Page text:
Google's AI efforts aren't limited to adding kind-of-creepy movements to photos or hologram-like video messaging. The software giant is also taking its software smarts and applying them to Google Maps, introducing new capabilities to the popular directions app.
Google detailed these Maps improvements during its Google I/O keynote. The changes will roll out to both Android and iOS versions of the mapping software in the coming months and introduce a few new features while enhancing some of the Maps capabilities you may already be using.
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For example, last August, Google launched detailed street maps, which depicted the exact location of sidewalks, crosswalks and other information you might need to safely get from Point A to Point B. Detailed street maps will be rolling out to 50 more cities before the year is out, Google says, with places like Berlin, Seattle and Singapore set to add support.
Other Google Maps changes are a lot more substantial, though, including new routing options as well as enhancements to the AR overlays available in Maps. Here's a look at five of the more interesting Google Maps changes that are coming to your phone.
Google Maps eco-friendly routes
Ask Google Maps for directions to a place, and you'll likely get several different routes — the fastest route, plus a few alternatives. Going forward, Google says that Maps will include the most fuel-efficient route as well.
Presumably, Google's AI will take into account traffic information, optimal driving speeds and traffic lights to calculate which route gets you to your destination in the most fuel efficient way. It's the sort of feature that could Google Maps a leg up on Apple Maps, where the eco-friendly nod is to include EV charging stations along the route for users with electric vehicles.
Google Maps safer routes
Google also plans to use its machine learning skills to calculate safer routes, based on helping you avoid situations where you might have to suddenly break. Specifically, Google Maps will take into account how many lanes there are on the roads you may drive over and how direct the route is, using that data to identify the route where you're least likely to have to slam on the brakes. That, in turn, should reduce the likelihood of accidents along the way.
Should the estimated time of arrival for the safest route be the same or not that different from other routes, Maps will automatically recommend that course.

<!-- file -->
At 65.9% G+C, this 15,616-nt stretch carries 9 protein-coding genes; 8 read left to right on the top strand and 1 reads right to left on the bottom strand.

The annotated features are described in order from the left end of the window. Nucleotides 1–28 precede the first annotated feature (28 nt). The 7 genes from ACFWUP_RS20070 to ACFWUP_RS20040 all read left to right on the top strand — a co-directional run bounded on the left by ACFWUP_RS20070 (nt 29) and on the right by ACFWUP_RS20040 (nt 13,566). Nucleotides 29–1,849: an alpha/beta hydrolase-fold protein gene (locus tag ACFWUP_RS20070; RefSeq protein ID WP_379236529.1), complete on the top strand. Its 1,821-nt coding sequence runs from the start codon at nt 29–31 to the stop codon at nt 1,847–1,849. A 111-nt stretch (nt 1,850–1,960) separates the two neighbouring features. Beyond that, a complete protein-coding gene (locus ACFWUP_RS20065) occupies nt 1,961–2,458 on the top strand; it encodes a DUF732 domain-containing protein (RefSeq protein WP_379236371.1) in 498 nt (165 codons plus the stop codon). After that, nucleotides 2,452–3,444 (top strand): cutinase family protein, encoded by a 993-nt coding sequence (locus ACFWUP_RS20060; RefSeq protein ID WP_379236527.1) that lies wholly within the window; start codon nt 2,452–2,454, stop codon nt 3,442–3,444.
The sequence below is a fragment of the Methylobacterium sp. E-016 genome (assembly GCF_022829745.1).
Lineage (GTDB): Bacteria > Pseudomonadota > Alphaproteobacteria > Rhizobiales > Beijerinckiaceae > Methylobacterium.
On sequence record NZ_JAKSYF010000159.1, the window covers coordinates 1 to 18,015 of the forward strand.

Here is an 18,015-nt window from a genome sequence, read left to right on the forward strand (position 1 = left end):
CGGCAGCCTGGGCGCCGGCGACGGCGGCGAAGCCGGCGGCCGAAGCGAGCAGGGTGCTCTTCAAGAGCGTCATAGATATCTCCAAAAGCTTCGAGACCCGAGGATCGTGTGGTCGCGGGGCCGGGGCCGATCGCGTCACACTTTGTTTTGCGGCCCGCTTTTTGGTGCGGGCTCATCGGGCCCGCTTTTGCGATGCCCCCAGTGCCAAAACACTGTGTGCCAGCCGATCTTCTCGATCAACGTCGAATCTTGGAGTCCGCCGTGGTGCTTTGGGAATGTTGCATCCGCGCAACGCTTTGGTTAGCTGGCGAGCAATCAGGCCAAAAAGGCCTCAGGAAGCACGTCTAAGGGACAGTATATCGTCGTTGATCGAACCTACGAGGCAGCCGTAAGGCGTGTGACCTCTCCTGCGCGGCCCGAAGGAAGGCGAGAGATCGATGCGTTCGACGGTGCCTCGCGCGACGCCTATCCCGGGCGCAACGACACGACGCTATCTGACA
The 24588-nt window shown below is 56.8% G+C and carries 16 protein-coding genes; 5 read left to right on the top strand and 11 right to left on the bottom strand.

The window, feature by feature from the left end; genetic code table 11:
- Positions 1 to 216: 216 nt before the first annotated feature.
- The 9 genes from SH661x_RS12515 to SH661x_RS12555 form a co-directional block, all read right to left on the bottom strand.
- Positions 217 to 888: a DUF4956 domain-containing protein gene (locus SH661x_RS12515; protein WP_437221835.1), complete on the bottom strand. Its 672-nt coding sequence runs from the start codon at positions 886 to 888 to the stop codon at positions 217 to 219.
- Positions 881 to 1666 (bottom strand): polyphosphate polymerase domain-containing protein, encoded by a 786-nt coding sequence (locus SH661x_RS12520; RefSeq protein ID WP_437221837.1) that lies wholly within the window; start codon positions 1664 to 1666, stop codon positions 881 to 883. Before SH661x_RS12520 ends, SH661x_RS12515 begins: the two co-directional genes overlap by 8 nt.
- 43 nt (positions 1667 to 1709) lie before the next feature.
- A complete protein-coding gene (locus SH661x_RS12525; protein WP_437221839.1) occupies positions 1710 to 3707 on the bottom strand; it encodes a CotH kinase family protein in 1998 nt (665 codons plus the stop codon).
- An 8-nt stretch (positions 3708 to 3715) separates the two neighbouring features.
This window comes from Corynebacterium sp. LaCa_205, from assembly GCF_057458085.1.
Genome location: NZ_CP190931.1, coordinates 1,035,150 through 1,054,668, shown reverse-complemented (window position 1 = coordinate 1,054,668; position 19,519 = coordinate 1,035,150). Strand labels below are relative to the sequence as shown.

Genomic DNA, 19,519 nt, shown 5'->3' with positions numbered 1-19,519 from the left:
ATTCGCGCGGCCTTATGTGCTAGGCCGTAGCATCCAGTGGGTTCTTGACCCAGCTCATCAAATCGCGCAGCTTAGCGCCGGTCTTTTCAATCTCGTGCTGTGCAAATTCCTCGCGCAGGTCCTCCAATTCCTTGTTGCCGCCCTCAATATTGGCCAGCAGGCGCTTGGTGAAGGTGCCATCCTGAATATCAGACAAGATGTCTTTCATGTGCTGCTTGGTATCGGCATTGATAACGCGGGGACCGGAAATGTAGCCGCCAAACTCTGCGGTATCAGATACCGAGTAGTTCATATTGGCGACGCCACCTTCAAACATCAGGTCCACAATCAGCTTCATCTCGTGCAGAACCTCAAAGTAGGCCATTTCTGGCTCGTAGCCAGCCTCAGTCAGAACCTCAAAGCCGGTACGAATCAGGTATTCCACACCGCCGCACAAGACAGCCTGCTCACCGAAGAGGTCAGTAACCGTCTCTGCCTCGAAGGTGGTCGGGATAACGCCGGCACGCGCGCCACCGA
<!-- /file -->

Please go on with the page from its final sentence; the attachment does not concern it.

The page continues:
Google Maps Live View enhancements
The Live View mode in Google Maps taps into augmented reality to give you real time directions. Subsequent updates have added support for indoor directions, too. The latest updates will make it easier to access Live View directly from a map, while adding other relevant info.
Specifically, AR overlays will show what shops and restaurants are around you. You can can tap to see how busy they are, read recent reviews and get other info.
Just as helpful will be new virtual street signs to help you navigate particularly tricky intersections — something you'll really welcome if you ever come across a roundabout where several different streets spin off in all kinds of directions. Travelers will also be able to see where they are in relation to their hotel with the help of Live View.
Google Maps busyness data
One of the great things about Google Maps is that it can tell you when specific businesses and points of interest are likely to experience a lot of foot traffic, so that you can plan your visit accordingly. (The feature is so helpful, in fact, that Apple is rumored to be working on its own version for a future update to Apple Maps.)
Google plans to expand its tools for measuring how busy places are, with Maps soon to be able to tell you the foot traffic in specific neighborhoods and sections of cities. The idea is that you can avoid the places that are overly crowded — or head directly to them, if you're the kind of person that enjoys a happening scene.
Google Maps recommendation improvements
You can fire up Google Maps for more than just directions, as the mapping software also can tell you about nearby businesses, eateries and other points of interest. Those suggestions are going to get a lot more focused going forward, according to Google.
Specifically, if you launch Google Maps in the morning, you're likely to see recommendations for where to get coffee or breakfast, as opposed to dinner options. Weekend road trips may be more likely to have points of interest appear within Google Maps.